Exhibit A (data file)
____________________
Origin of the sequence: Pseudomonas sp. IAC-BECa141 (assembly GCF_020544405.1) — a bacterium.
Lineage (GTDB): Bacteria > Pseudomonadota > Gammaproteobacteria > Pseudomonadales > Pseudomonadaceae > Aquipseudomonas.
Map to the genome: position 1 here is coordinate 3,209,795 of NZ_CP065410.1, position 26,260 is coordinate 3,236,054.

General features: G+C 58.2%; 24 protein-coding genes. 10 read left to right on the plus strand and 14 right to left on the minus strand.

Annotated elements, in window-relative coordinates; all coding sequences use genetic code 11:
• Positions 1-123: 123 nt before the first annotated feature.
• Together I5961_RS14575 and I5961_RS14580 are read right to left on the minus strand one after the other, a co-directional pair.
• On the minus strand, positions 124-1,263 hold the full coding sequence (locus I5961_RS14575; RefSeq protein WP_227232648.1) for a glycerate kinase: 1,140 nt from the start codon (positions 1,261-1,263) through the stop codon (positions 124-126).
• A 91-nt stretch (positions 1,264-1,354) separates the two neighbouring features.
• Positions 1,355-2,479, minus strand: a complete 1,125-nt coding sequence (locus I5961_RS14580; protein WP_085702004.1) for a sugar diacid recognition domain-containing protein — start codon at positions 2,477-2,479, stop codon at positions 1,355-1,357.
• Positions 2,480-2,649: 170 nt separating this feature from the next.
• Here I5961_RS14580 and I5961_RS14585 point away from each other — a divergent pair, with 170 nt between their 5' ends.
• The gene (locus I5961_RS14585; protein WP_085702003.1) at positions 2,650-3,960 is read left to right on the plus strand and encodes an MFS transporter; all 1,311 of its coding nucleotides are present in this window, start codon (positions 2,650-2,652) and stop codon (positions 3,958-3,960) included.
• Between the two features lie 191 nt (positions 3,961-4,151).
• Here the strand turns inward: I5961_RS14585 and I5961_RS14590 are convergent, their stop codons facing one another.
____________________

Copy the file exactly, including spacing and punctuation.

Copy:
Origin of the sequence: Pseudomonas sp. IAC-BECa141 (assembly GCF_020544405.1) — a bacterium.
Lineage (GTDB): Bacteria > Pseudomonadota > Gammaproteobacteria > Pseudomonadales > Pseudomonadaceae > Aquipseudomonas.
Map to the genome: position 1 here is coordinate 3,209,795 of NZ_CP065410.1, position 26,260 is coordinate 3,236,054.

General features: G+C 58.2%; 24 protein-coding genes. 10 read left to right on the plus strand and 14 right to left on the minus strand.

Annotated elements, in window-relative coordinates; all coding sequences use genetic code 11:
• Positions 1-123: 123 nt before the first annotated feature.
• Together I5961_RS14575 and I5961_RS14580 are read right to left on the minus strand one after the other, a co-directional pair.
• On the minus strand, positions 124-1,263 hold the full coding sequence (locus I5961_RS14575; RefSeq protein WP_227232648.1) for a glycerate kinase: 1,140 nt from the start codon (positions 1,261-1,263) through the stop codon (positions 124-126).
• A 91-nt stretch (positions 1,264-1,354) separates the two neighbouring features.
• Positions 1,355-2,479, minus strand: a complete 1,125-nt coding sequence (locus I5961_RS14580; protein WP_085702004.1) for a sugar diacid recognition domain-containing protein — start codon at positions 2,477-2,479, stop codon at positions 1,355-1,357.
• Positions 2,480-2,649: 170 nt separating this feature from the next.
• Here I5961_RS14580 and I5961_RS14585 point away from each other — a divergent pair, with 170 nt between their 5' ends.
• The gene (locus I5961_RS14585; protein WP_085702003.1) at positions 2,650-3,960 is read left to right on the plus strand and encodes an MFS transporter; all 1,311 of its coding nucleotides are present in this window, start codon (positions 2,650-2,652) and stop codon (positions 3,958-3,960) included.
• Between the two features lie 191 nt (positions 3,961-4,151).
• Here the strand turns inward: I5961_RS14585 and I5961_RS14590 are convergent, their stop codons facing one another.